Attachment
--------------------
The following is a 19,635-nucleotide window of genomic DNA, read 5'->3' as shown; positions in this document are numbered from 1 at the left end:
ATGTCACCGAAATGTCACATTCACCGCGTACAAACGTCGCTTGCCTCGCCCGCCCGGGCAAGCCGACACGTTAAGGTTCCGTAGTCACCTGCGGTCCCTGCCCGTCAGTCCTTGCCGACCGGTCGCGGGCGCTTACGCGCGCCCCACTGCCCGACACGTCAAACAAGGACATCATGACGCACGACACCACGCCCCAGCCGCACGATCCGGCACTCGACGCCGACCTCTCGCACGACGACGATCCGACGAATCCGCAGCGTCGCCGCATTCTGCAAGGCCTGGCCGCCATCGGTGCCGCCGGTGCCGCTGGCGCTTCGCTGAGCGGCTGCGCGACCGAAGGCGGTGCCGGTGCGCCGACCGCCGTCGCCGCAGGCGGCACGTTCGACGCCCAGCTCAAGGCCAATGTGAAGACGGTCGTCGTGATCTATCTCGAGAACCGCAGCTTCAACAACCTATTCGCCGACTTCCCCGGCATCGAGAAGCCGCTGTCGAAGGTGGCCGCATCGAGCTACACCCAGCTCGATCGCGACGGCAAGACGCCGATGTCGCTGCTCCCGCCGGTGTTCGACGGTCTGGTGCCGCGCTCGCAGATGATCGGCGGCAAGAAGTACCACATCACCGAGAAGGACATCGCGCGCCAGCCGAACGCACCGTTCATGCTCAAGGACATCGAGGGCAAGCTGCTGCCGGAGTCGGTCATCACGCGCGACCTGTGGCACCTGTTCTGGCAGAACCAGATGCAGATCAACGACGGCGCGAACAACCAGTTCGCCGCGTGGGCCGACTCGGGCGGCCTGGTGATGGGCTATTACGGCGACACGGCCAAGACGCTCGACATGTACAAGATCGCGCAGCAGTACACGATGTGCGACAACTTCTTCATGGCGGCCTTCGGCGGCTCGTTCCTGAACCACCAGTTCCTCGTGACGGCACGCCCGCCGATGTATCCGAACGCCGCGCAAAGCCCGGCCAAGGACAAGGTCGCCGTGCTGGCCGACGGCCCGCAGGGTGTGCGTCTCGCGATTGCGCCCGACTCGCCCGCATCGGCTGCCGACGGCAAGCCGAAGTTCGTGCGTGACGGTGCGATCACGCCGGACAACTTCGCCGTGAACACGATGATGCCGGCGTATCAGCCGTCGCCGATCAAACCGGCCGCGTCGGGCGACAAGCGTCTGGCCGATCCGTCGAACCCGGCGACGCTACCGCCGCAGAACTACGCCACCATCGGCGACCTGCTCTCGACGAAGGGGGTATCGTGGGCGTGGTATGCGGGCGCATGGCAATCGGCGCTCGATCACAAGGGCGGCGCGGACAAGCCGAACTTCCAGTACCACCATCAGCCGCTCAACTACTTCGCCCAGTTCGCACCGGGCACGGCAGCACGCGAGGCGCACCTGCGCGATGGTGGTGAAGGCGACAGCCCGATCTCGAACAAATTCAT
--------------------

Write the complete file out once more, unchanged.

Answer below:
The following is a 19,635-nucleotide window of genomic DNA, read 5'->3' as shown; positions in this document are numbered from 1 at the left end:
ATGTCACCGAAATGTCACATTCACCGCGTACAAACGTCGCTTGCCTCGCCCGCCCGGGCAAGCCGACACGTTAAGGTTCCGTAGTCACCTGCGGTCCCTGCCCGTCAGTCCTTGCCGACCGGTCGCGGGCGCTTACGCGCGCCCCACTGCCCGACACGTCAAACAAGGACATCATGACGCACGACACCACGCCCCAGCCGCACGATCCGGCACTCGACGCCGACCTCTCGCACGACGACGATCCGACGAATCCGCAGCGTCGCCGCATTCTGCAAGGCCTGGCCGCCATCGGTGCCGCCGGTGCCGCTGGCGCTTCGCTGAGCGGCTGCGCGACCGAAGGCGGTGCCGGTGCGCCGACCGCCGTCGCCGCAGGCGGCACGTTCGACGCCCAGCTCAAGGCCAATGTGAAGACGGTCGTCGTGATCTATCTCGAGAACCGCAGCTTCAACAACCTATTCGCCGACTTCCCCGGCATCGAGAAGCCGCTGTCGAAGGTGGCCGCATCGAGCTACACCCAGCTCGATCGCGACGGCAAGACGCCGATGTCGCTGCTCCCGCCGGTGTTCGACGGTCTGGTGCCGCGCTCGCAGATGATCGGCGGCAAGAAGTACCACATCACCGAGAAGGACATCGCGCGCCAGCCGAACGCACCGTTCATGCTCAAGGACATCGAGGGCAAGCTGCTGCCGGAGTCGGTCATCACGCGCGACCTGTGGCACCTGTTCTGGCAGAACCAGATGCAGATCAACGACGGCGCGAACAACCAGTTCGCCGCGTGGGCCGACTCGGGCGGCCTGGTGATGGGCTATTACGGCGACACGGCCAAGACGCTCGACATGTACAAGATCGCGCAGCAGTACACGATGTGCGACAACTTCTTCATGGCGGCCTTCGGCGGCTCGTTCCTGAACCACCAGTTCCTCGTGACGGCACGCCCGCCGATGTATCCGAACGCCGCGCAAAGCCCGGCCAAGGACAAGGTCGCCGTGCTGGCCGACGGCCCGCAGGGTGTGCGTCTCGCGATTGCGCCCGACTCGCCCGCATCGGCTGCCGACGGCAAGCCGAAGTTCGTGCGTGACGGTGCGATCACGCCGGACAACTTCGCCGTGAACACGATGATGCCGGCGTATCAGCCGTCGCCGATCAAACCGGCCGCGTCGGGCGACAAGCGTCTGGCCGATCCGTCGAACCCGGCGACGCTACCGCCGCAGAACTACGCCACCATCGGCGACCTGCTCTCGACGAAGGGGGTATCGTGGGCGTGGTATGCGGGCGCATGGCAATCGGCGCTCGATCACAAGGGCGGCGCGGACAAGCCGAACTTCCAGTACCACCATCAGCCGCTCAACTACTTCGCCCAGTTCGCACCGGGCACGGCAGCACGCGAGGCGCACCTGCGCGATGGTGGTGAAGGCGACAGCCCGATCTCGAACAAATTCAT